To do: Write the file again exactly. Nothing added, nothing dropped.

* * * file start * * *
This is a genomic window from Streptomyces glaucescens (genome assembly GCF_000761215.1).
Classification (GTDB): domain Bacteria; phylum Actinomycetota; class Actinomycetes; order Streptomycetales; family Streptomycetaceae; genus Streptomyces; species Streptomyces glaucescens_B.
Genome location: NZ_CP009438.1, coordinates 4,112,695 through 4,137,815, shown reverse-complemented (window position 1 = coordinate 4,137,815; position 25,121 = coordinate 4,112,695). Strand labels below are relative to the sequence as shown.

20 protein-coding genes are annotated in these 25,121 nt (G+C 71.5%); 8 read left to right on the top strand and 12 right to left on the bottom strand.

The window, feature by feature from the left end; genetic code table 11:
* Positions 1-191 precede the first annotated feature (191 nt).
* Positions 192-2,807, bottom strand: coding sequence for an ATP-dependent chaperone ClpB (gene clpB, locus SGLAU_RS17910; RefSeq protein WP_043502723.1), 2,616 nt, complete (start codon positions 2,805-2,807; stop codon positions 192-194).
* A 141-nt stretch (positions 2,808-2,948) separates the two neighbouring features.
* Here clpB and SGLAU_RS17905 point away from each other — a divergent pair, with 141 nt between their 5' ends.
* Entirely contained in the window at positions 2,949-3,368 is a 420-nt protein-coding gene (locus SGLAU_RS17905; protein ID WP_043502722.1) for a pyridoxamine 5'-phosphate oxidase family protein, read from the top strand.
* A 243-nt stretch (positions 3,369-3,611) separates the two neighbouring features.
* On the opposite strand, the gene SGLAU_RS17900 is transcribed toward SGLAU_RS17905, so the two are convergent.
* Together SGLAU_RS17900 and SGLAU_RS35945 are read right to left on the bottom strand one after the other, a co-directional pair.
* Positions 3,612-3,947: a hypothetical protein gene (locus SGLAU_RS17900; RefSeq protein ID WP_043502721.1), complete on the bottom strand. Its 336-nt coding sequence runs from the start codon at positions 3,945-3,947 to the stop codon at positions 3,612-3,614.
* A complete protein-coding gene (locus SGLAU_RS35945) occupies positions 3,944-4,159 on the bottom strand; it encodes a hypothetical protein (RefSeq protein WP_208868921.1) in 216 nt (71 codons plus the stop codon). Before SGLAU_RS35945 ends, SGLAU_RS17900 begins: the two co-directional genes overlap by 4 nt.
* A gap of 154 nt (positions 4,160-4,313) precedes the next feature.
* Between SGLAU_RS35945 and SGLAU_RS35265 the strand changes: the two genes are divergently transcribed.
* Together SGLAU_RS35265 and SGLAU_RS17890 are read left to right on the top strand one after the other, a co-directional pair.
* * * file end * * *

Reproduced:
This is a genomic window from Streptomyces glaucescens (genome assembly GCF_000761215.1).
Classification (GTDB): domain Bacteria; phylum Actinomycetota; class Actinomycetes; order Streptomycetales; family Streptomycetaceae; genus Streptomyces; species Streptomyces glaucescens_B.
Genome location: NZ_CP009438.1, coordinates 4,112,695 through 4,137,815, shown reverse-complemented (window position 1 = coordinate 4,137,815; position 25,121 = coordinate 4,112,695). Strand labels below are relative to the sequence as shown.

20 protein-coding genes are annotated in these 25,121 nt (G+C 71.5%); 8 read left to right on the top strand and 12 right to left on the bottom strand.

The window, feature by feature from the left end; genetic code table 11:
* Positions 1-191 precede the first annotated feature (191 nt).
* Positions 192-2,807, bottom strand: coding sequence for an ATP-dependent chaperone ClpB (gene clpB, locus SGLAU_RS17910; RefSeq protein WP_043502723.1), 2,616 nt, complete (start codon positions 2,805-2,807; stop codon positions 192-194).
* A 141-nt stretch (positions 2,808-2,948) separates the two neighbouring features.
* Here clpB and SGLAU_RS17905 point away from each other — a divergent pair, with 141 nt between their 5' ends.
* Entirely contained in the window at positions 2,949-3,368 is a 420-nt protein-coding gene (locus SGLAU_RS17905; protein ID WP_043502722.1) for a pyridoxamine 5'-phosphate oxidase family protein, read from the top strand.
* A 243-nt stretch (positions 3,369-3,611) separates the two neighbouring features.
* On the opposite strand, the gene SGLAU_RS17900 is transcribed toward SGLAU_RS17905, so the two are convergent.
* Together SGLAU_RS17900 and SGLAU_RS35945 are read right to left on the bottom strand one after the other, a co-directional pair.
* Positions 3,612-3,947: a hypothetical protein gene (locus SGLAU_RS17900; RefSeq protein ID WP_043502721.1), complete on the bottom strand. Its 336-nt coding sequence runs from the start codon at positions 3,945-3,947 to the stop codon at positions 3,612-3,614.
* A complete protein-coding gene (locus SGLAU_RS35945) occupies positions 3,944-4,159 on the bottom strand; it encodes a hypothetical protein (RefSeq protein WP_208868921.1) in 216 nt (71 codons plus the stop codon). Before SGLAU_RS35945 ends, SGLAU_RS17900 begins: the two co-directional genes overlap by 4 nt.
* A gap of 154 nt (positions 4,160-4,313) precedes the next feature.
* Between SGLAU_RS35945 and SGLAU_RS35265 the strand changes: the two genes are divergently transcribed.
* Together SGLAU_RS35265 and SGLAU_RS17890 are read left to right on the top strand one after the other, a co-directional pair.